verdict in West’s favor “based on an unsubstantiated opinion by
an individual who was unqualified to offer it” if the jury “had
been advised that a Bell ‘engineer’ was of the opinion that a
problem with the FADEC had cause[d] West’s accident.”44
course, such statements would be prejudicial, in the sense that
any adverse evidence has some prejudicial tendency.
prejudice to defendants from Vautour’s “unsubstantiated opinion”
or his lack of qualifications is mitigated by counsel’s
effective questioning of Vautour about his qualifications and
the bases for his opinion at his deposition.
counsel would have done the same at trial, although the
effectiveness that such cross-examination of Vautour would have
had on the original trial is difficult to assess because
defendants’ counsel may not have been armed with the impeachment
material they have now developed, such as Vautour’s deposition
transcript and contradictory testimony of other Bell and RollsRoyce employees.45
The bases of Vautour’s opinion and his
credibility go, therefore, to the weight of the evidence, not
Thus, the defendants have not demonstrated
that this evidence would not have been admissible at trial.
Bell’s Opp. (doc. no. 473) at 7.
See infra, Part II.E.
Effect on West’s preparation for, and
proceeding at, trial
Concluding that the Rules of Evidence cited by defendants
would not have rendered the Vautour evidence inadmissible at
trial, the court turns to evaluating whether West’s lack of this
information “substantially . . . interfered with [West’s]
ability fully and fairly to prepare for and proceed at trial.”
West II, 803 F.3d at 67 (quoting Anderson, 862 F.2d at 925).
“substantially interfere,” the undisclosed evidence need not
have been “likely [to] have turned the tide at trial.”
Anderson, 862 F.2d at 925.
It need have only “precluded inquiry
into a plausible theory of liability, denied [West] access to
evidence that could well have been probative on an important
issue, or closed off a potentially fruitful avenue of direct or
As discussed supra Part I, and in
accordance with direction from the Court of Appeals, the court
presumes that the undisclosed Vautour statements “substantially
interfered” with West’s ability to fully and fairly proceed at
The defendants bear the burden of producing clear and
convincing evidence to the contrary.
They have not done so.
Vautour included the West event on his list of “‘known’ ECU
failures caused by the Tantalum Capacitor,” explaining that
“[a]ll indications of data [he had] reviewed points to a
This evidence is probative of at least one
important issue in the case -- specifically, whether the
defendants’ negligence caused West’s accident.47
As an admission
by an employee of one of the defendants as to the cause of the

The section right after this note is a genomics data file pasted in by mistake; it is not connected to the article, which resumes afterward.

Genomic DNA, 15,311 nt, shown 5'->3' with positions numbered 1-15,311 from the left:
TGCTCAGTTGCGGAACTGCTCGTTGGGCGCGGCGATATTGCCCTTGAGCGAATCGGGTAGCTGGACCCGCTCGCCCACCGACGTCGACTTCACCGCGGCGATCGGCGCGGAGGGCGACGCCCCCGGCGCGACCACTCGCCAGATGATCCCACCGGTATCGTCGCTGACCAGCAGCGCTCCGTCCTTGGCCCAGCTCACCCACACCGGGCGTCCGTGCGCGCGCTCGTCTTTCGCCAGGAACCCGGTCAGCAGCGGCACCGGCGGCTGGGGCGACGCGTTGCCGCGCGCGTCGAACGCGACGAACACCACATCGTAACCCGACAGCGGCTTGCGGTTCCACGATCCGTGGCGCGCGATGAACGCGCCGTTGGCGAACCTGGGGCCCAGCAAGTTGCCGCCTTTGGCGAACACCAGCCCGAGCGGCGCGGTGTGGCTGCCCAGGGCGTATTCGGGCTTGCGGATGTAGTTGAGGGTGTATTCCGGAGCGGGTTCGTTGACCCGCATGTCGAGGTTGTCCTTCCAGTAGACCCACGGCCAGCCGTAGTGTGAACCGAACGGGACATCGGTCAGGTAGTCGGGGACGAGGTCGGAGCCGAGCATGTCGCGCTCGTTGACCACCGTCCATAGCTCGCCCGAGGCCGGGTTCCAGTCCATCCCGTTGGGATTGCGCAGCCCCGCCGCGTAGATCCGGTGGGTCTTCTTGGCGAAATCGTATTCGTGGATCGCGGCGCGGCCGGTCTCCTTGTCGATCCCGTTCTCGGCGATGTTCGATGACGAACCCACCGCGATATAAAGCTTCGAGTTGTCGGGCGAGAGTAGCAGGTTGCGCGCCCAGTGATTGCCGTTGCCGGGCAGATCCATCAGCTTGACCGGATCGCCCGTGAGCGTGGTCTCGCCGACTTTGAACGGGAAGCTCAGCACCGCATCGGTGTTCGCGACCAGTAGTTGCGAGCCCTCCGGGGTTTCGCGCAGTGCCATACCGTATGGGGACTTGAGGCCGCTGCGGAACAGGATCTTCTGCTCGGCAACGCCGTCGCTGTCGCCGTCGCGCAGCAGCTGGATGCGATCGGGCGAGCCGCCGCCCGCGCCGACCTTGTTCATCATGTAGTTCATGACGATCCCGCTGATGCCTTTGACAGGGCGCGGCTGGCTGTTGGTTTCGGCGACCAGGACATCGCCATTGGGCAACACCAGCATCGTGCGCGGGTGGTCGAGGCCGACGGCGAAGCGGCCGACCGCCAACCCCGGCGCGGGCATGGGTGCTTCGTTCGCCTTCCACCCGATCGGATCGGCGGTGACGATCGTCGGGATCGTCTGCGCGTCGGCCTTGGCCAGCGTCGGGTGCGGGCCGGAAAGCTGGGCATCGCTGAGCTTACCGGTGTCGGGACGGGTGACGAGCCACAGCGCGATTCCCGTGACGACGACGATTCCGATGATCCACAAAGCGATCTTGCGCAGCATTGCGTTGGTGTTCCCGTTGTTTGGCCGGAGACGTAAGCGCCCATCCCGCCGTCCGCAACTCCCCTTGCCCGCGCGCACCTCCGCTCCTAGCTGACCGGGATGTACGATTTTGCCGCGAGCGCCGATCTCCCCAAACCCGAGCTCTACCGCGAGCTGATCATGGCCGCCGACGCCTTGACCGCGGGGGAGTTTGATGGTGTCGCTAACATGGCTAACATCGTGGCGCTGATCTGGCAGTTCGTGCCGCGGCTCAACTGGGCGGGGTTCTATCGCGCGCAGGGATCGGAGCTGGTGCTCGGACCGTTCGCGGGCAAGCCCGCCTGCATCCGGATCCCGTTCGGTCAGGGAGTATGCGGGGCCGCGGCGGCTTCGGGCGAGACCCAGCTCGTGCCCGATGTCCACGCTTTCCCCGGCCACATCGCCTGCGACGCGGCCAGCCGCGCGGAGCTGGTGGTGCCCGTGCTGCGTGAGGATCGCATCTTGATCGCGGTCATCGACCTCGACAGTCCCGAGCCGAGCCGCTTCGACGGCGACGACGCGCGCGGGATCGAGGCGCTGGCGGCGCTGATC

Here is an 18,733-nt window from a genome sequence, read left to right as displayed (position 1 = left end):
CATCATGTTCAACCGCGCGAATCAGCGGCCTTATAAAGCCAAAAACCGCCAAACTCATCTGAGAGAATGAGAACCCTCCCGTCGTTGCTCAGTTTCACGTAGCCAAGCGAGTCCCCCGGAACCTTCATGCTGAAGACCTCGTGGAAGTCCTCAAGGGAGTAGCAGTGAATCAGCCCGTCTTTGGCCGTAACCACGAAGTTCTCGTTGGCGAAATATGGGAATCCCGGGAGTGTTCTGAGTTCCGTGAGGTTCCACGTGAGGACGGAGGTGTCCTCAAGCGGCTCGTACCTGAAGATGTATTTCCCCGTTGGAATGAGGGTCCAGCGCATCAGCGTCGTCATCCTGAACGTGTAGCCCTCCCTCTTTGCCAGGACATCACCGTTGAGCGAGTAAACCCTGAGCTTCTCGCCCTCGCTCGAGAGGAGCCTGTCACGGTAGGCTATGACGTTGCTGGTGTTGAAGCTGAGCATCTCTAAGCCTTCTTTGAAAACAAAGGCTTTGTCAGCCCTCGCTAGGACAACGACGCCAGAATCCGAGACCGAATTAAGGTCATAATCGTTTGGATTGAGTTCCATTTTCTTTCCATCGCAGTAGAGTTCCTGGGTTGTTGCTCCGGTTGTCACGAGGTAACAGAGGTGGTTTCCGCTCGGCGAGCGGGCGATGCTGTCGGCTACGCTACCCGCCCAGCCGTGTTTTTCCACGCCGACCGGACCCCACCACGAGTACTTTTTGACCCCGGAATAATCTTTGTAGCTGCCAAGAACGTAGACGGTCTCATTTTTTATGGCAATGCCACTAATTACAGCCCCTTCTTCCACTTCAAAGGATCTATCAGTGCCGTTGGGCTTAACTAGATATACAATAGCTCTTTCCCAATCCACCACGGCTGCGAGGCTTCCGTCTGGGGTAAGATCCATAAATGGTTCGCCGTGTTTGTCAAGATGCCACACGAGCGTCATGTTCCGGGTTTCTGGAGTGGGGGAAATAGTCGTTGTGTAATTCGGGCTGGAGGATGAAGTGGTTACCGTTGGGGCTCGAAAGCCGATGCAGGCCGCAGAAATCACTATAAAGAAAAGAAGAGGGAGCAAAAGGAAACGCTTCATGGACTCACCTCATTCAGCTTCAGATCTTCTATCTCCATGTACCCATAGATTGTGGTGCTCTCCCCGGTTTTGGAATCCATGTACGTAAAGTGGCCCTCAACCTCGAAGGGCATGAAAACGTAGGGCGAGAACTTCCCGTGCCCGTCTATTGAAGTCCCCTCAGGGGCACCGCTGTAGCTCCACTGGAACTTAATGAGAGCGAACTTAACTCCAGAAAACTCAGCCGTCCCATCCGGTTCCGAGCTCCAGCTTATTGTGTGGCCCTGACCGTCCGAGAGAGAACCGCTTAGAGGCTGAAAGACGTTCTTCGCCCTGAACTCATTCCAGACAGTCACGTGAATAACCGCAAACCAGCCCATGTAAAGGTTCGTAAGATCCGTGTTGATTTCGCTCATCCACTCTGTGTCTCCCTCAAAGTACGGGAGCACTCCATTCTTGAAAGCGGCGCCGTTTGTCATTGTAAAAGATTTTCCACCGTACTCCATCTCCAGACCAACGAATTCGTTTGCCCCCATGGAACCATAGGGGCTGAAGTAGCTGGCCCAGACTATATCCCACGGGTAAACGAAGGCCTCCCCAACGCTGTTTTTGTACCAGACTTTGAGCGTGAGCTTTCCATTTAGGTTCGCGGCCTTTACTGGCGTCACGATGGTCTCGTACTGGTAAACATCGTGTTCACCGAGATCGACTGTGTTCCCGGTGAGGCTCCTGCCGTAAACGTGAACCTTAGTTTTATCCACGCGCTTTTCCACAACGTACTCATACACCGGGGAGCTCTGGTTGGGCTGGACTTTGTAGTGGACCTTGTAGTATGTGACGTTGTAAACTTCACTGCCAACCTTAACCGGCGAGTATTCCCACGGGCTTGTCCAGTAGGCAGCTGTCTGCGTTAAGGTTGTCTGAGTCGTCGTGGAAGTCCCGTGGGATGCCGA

accident, based on a review of the ECU data from West’s
helicopter, this evidence may well have induced a jury to
conclude that West’s hard landing was caused by a FOSSA event.
This is especially so as the admission in this instance was made
by an employee who (1) was expected to possess information
sufficient to produce a summary of events known or suspected to
have been caused by faulty capacitors, and (2) described himself
as “involved in litigation where the plaintiff’s are [sic]
claiming” that as the cause of the accident -- in other words,
an admission by a defendant or one of its employees expressly
endorsing the plaintiff’s theory of the case.48
The lack of this evidence also “closed off a potentially
fruitful avenue of direct or cross examination.”
F.3d at 67 (quoting Anderson, 862 F.2d at 925).
West II, 803
in addition to the point made immediately above, it prevented
West’s Mot. Ex. 1 (doc. no. 468) at BH-WEST-PT-000001-05.
This evidence may also be relevant to the plaintiff’s strict
liability claim and other of the plaintiff’s theories, connected
as it is to the defendants’ analyses of FOSSA events leading to
the January 2014 bulletins and a systematic resolution.
Id. at BH-WEST-PT-000004-05.
West from exploring, whether on direct or cross-examination, the
defendants’ motivations for possibly failing to disclose West’s
hard landing as a FOSSA event.
Vautour explained that the event
“is suspected to be a Tantalum capacitor failure, but due to the
ongoing litigation RRC/TECS have never confirmed that.
personally am stating that because I am directly involved in the
It is reasonable to infer from this statement --
particularly from Vautour’s use of the third-person in the first
sentence and first-person in the second sentence -- that at
least Rolls-Royce (and possibly other defendants) made a point
not to confirm what caused West’s hard landing while the
litigation was pending, so as to avoid a potentially liabilitytriggering finding.
It is equally reasonable to infer that West
would have explored this avenue of questioning at trial, and
that it would potentially be fruitful insofar as it may impact
the merits of the defendants’ position, the defendants’